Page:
Part of ash  genus Fraxinus in ash / lilac / olive  family Oleaceae.

Native to 🇨🇦 Canada and 🇺🇸 USA, east of the ⛰ Rocky Mountains, vaguely around the Great Lakes and Maritimes.   🗺 Map by county (🇺🇸 USA-48), 🗺 map (North America, Central America),  Adobe Acrobat Reader file 🗺 today + with climate change (eastern 🇺🇸 USA).

Found in low wet areas.

Formerly abundant, in much of its range, this tree (and other native ash trees), with stem diameter over 2½ cm (1 in) (taller than a basketball hoop or so), have been or are now being killed by parasitic insect emerald ash borer (EAB)  Agrilus planipennis.

Although we know some homeowners, who for over a decade, protect their six adult ash trees through annual treatments.  And on a larger scale, we have heard that some communities do the same.  We have no details on this treatment, but we could find out.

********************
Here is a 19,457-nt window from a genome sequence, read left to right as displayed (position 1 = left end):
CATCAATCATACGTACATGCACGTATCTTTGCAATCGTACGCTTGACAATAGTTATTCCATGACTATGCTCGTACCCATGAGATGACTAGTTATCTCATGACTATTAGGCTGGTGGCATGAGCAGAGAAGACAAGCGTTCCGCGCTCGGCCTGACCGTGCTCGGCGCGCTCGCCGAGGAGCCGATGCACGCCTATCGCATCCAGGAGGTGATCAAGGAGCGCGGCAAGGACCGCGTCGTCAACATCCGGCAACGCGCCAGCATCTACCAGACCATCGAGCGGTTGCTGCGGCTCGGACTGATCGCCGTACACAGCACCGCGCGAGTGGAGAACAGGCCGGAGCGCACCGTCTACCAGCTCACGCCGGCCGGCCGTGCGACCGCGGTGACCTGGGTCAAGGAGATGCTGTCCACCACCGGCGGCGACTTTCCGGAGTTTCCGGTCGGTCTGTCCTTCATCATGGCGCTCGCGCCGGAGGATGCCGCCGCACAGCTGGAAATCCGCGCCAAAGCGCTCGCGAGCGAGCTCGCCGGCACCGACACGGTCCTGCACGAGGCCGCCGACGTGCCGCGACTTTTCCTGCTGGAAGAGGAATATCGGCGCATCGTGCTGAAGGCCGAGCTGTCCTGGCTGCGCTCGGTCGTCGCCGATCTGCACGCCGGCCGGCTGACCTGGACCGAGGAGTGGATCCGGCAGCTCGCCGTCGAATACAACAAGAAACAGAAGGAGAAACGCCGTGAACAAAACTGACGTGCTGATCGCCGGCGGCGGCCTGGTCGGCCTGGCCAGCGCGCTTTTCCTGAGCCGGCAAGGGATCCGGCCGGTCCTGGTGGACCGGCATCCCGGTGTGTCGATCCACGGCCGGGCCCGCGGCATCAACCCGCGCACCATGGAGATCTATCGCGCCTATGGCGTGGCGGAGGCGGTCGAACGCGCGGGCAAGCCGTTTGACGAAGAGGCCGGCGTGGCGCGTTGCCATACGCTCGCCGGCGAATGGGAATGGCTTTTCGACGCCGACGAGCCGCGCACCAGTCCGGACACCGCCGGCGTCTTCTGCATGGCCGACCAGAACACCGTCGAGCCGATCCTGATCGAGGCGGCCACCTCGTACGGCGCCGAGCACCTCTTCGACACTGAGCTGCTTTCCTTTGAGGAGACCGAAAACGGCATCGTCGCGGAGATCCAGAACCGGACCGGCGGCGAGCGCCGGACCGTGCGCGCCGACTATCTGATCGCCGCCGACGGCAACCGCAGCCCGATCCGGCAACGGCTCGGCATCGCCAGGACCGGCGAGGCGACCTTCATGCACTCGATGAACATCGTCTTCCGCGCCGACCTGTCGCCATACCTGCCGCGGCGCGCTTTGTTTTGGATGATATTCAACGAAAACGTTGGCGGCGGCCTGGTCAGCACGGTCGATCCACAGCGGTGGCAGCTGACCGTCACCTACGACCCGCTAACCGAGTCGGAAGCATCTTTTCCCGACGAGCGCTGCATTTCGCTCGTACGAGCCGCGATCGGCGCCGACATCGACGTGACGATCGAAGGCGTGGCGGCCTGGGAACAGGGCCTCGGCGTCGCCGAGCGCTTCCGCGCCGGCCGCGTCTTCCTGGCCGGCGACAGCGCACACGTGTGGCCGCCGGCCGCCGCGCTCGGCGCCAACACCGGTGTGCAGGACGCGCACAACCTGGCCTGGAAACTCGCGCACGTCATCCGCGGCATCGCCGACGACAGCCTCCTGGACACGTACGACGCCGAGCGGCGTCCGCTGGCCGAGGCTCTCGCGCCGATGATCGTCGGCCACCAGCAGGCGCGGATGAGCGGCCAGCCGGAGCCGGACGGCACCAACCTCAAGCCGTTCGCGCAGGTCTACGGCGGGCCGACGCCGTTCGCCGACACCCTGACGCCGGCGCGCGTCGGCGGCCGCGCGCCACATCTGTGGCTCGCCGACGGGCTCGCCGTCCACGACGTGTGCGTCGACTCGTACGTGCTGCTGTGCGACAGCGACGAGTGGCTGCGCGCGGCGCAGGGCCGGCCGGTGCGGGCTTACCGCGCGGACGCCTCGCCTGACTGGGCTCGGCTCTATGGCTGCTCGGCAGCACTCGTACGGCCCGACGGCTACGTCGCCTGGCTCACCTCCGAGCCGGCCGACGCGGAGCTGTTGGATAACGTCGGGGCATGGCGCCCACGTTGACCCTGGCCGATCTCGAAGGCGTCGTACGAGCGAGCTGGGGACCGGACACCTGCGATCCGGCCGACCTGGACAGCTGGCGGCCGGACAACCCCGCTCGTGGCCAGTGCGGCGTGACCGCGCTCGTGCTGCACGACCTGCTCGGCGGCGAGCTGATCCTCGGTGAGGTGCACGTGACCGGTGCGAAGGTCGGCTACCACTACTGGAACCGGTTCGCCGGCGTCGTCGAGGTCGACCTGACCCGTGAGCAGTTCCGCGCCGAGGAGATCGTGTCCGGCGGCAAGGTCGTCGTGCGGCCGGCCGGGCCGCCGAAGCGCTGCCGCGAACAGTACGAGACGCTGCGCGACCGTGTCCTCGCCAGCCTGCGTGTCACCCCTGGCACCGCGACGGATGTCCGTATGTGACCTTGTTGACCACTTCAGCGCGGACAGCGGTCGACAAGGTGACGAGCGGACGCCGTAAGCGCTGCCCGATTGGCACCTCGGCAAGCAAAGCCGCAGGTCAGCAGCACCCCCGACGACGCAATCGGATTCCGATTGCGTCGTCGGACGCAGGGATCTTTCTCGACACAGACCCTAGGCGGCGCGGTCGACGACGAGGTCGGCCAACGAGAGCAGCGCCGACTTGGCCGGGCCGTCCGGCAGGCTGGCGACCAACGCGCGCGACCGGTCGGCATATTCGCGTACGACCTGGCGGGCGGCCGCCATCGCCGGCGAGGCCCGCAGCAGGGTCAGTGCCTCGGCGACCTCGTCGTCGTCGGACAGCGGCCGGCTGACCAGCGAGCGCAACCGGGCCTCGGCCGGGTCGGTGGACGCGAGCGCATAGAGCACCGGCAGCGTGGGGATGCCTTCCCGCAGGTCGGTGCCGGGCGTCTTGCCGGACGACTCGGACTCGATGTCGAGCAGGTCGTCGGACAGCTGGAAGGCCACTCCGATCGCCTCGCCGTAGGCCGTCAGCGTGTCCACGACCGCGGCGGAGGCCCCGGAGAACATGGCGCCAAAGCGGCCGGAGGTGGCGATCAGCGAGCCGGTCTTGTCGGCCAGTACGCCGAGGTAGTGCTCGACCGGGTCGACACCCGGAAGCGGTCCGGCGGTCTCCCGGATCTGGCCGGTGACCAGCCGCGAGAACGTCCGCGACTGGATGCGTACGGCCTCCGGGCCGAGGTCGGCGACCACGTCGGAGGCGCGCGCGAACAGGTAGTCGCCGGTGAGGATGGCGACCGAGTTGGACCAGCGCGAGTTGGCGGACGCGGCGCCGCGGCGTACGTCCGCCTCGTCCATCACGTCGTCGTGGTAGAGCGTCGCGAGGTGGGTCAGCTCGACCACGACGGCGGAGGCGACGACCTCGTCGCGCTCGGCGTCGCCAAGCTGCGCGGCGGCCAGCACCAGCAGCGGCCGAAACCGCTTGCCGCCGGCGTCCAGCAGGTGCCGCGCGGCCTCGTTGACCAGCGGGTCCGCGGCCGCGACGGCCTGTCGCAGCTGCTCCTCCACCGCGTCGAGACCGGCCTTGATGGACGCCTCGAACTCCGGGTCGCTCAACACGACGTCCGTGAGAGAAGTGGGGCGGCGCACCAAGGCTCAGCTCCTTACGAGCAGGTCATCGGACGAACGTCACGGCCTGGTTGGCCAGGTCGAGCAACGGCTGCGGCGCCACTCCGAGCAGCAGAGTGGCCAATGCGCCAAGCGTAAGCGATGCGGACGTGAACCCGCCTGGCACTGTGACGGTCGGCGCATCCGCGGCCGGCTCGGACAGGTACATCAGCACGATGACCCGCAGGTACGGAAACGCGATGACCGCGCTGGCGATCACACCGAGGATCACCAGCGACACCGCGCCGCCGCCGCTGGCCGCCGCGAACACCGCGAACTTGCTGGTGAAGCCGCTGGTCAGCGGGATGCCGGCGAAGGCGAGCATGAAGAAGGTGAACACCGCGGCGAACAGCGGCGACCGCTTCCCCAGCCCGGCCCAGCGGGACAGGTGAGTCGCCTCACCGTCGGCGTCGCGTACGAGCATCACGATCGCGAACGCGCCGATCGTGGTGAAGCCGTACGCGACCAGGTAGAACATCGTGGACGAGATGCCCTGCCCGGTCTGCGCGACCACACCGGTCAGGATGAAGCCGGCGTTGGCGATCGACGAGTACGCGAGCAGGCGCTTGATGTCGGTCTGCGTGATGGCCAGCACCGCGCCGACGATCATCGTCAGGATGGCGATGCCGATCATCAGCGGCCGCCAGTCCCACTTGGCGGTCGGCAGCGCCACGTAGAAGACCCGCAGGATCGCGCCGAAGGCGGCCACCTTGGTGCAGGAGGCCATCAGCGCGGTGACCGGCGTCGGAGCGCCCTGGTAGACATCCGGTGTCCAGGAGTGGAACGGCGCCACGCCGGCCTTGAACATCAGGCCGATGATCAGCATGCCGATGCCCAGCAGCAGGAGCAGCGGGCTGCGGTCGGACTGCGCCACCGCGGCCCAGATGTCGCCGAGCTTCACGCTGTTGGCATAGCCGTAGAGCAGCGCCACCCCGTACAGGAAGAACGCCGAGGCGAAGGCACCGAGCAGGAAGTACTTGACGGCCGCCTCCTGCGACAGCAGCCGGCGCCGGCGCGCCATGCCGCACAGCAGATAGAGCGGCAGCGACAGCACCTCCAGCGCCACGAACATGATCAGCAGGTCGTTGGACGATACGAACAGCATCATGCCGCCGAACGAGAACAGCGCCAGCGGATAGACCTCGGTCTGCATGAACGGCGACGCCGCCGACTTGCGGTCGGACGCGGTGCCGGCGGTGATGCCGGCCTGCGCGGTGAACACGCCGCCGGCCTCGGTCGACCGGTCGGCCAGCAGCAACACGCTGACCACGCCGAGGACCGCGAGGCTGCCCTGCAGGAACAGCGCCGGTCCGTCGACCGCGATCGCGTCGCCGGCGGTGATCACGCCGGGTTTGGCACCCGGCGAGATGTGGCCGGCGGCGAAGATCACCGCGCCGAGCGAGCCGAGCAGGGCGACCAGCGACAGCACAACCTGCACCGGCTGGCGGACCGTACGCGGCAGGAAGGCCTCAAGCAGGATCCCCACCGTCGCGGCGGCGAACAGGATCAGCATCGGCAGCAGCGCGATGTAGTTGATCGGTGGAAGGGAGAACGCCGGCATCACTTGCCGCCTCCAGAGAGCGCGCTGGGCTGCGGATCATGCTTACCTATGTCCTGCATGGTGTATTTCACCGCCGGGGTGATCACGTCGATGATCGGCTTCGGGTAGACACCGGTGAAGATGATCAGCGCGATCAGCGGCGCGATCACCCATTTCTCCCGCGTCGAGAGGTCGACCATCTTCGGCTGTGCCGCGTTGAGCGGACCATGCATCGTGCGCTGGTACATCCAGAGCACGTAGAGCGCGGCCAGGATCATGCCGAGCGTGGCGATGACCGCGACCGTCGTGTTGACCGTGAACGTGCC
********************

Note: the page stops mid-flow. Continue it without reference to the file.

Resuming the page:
And we heard that our local tribe is growing out thousands of black ash 🌱︎ seedlings.  We have no details on what the tribe plans to do with these seedlings, nor why they think they will survive, but we could find out.

Native alternatives for ash trees killed by EAB (Missouri Botanical Garden).

Uses by native peoples
(Ethnobotany database)
  Its 🪵 wood is used to make baskets and barrel hoops.

Fraxinus hosts caterpillars of 150 species
of butterflies and moths, in some areas.

Propagation protocol.  Adobe Acrobat Reader file

Learn more about ◼︎ black ash Fraxinus nigra

🔍︎ 🔍︎ images Discover Life Encyclopedia of Life Michigan Flora Minnesota Wildflowers Flora of North America NRCS PLANTS db Silvics USFS Wikipedia